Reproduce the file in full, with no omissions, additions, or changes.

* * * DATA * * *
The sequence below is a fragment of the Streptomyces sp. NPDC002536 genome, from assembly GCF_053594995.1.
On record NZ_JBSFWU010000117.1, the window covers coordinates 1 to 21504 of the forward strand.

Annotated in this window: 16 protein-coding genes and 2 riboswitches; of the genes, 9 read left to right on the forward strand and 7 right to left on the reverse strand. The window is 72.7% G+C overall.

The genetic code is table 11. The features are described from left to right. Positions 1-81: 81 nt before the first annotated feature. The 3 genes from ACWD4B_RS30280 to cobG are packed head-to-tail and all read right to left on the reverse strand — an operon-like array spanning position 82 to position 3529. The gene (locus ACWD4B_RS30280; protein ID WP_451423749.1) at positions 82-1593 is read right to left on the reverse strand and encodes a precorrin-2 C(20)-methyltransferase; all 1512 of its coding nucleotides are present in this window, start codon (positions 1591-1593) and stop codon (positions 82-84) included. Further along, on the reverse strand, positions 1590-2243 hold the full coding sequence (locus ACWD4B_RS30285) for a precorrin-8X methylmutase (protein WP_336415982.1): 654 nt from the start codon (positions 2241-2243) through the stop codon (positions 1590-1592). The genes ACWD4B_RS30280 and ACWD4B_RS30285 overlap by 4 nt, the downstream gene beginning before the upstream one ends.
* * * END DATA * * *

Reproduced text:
The sequence below is a fragment of the Streptomyces sp. NPDC002536 genome, from assembly GCF_053594995.1.
On record NZ_JBSFWU010000117.1, the window covers coordinates 1 to 21504 of the forward strand.

Annotated in this window: 16 protein-coding genes and 2 riboswitches; of the genes, 9 read left to right on the forward strand and 7 right to left on the reverse strand. The window is 72.7% G+C overall.

The genetic code is table 11. The features are described from left to right. Positions 1-81: 81 nt before the first annotated feature. The 3 genes from ACWD4B_RS30280 to cobG are packed head-to-tail and all read right to left on the reverse strand — an operon-like array spanning position 82 to position 3529. The gene (locus ACWD4B_RS30280; protein ID WP_451423749.1) at positions 82-1593 is read right to left on the reverse strand and encodes a precorrin-2 C(20)-methyltransferase; all 1512 of its coding nucleotides are present in this window, start codon (positions 1591-1593) and stop codon (positions 82-84) included. Further along, on the reverse strand, positions 1590-2243 hold the full coding sequence (locus ACWD4B_RS30285) for a precorrin-8X methylmutase (protein WP_336415982.1): 654 nt from the start codon (positions 2241-2243) through the stop codon (positions 1590-1592). The genes ACWD4B_RS30280 and ACWD4B_RS30285 overlap by 4 nt, the downstream gene beginning before the upstream one ends.